This is just a sandwich of two aluminum plates which I milled to accept a length of nichrome wire around the outer edge as well as a thermistor in the middle. All the wiring is contained in what is the upper plate and everything is insulated and held in with Kapton tape. The bottom plate has some relief areas milled and has 5 cylindrical magnets installed in the normal places (one is missing in this photo but added later). Then it is all drilled and screwed together before adding a 1/8″ sheet of polycarbonite to the surface. You can see the polycarbonite in the second picture in this post. It is back painted with red leaving a center target for setup purposes. It has cross hatching created using a tungstan scribe and engineer’s square

As you may have guessed if you read the above, I prefer polycarbonite to acrylic. I have at this point gotten rid of all acrylic within the printer. Most of it had cracked and I was doing all I could just to keep the MK4 held together long enough to print an alternative replacement. The polycarbonite on the heated platform works well. I had been using it for awhile when I noticed Nophead had attempted to use it at one point but then seemed to abandon it. I found using 70°C works well but I am going to try pushing it up a bit as a few larger parts recently had a slight warp.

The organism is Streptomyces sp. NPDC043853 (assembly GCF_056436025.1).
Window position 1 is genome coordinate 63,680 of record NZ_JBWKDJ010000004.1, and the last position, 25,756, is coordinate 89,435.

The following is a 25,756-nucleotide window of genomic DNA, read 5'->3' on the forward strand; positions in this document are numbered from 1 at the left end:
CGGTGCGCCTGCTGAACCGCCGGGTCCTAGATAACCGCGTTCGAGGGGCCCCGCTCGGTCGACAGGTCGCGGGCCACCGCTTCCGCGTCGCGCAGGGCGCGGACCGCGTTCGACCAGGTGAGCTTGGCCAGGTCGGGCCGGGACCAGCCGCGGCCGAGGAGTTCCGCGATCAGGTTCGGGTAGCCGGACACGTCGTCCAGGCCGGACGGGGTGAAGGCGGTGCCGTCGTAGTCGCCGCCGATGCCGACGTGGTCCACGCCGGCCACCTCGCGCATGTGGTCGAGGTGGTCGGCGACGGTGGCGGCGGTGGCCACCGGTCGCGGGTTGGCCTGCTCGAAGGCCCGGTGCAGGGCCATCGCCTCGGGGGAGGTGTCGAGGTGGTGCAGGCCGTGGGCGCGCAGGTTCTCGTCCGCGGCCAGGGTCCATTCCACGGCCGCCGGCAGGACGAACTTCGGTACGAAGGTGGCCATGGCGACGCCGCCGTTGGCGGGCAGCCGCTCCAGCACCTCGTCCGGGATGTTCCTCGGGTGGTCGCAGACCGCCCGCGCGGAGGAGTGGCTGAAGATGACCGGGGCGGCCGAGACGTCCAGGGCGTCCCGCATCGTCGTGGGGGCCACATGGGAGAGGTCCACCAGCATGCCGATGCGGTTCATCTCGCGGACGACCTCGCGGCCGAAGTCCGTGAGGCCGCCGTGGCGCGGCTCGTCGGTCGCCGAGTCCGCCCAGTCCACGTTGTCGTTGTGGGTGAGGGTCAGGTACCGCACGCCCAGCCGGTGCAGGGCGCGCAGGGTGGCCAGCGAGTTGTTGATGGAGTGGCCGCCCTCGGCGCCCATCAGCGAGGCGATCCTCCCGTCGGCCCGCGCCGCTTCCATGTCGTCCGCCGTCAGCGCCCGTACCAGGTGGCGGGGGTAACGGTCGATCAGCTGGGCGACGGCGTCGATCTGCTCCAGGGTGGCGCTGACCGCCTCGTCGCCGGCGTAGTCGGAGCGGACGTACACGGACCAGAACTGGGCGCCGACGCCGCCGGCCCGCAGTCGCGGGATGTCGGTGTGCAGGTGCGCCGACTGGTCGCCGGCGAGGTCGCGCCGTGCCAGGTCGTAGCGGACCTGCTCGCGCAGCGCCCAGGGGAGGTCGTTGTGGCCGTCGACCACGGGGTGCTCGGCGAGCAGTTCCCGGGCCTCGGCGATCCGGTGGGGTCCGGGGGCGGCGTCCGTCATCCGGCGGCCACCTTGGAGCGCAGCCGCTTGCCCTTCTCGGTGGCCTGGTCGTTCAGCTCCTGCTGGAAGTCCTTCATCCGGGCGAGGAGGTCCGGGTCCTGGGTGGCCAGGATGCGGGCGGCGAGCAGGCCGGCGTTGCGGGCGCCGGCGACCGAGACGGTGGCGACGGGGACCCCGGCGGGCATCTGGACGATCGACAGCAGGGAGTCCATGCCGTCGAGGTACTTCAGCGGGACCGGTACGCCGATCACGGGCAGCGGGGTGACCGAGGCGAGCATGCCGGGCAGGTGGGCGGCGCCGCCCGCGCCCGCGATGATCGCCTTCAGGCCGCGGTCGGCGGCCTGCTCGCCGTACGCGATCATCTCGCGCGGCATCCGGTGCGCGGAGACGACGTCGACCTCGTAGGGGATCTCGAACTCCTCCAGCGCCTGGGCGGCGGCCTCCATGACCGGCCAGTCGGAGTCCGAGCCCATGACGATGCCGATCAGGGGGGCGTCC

Items printed

Before discussing my machine, mods, settings and so forth I suppose the first place to start is with items I have printed.

These are recently printed with my current setup. I am working on a mod or two to see if I can improve results. I am also working on a scanning solution.
Screw Cup from Thingiverse

Stanford Bunny
One of two Brutstruders
First OpenScad Design
Electrical components
Initial assembly
Assembled and ready for mounting and wiring
Statuette for first scanning experiment
Printed result.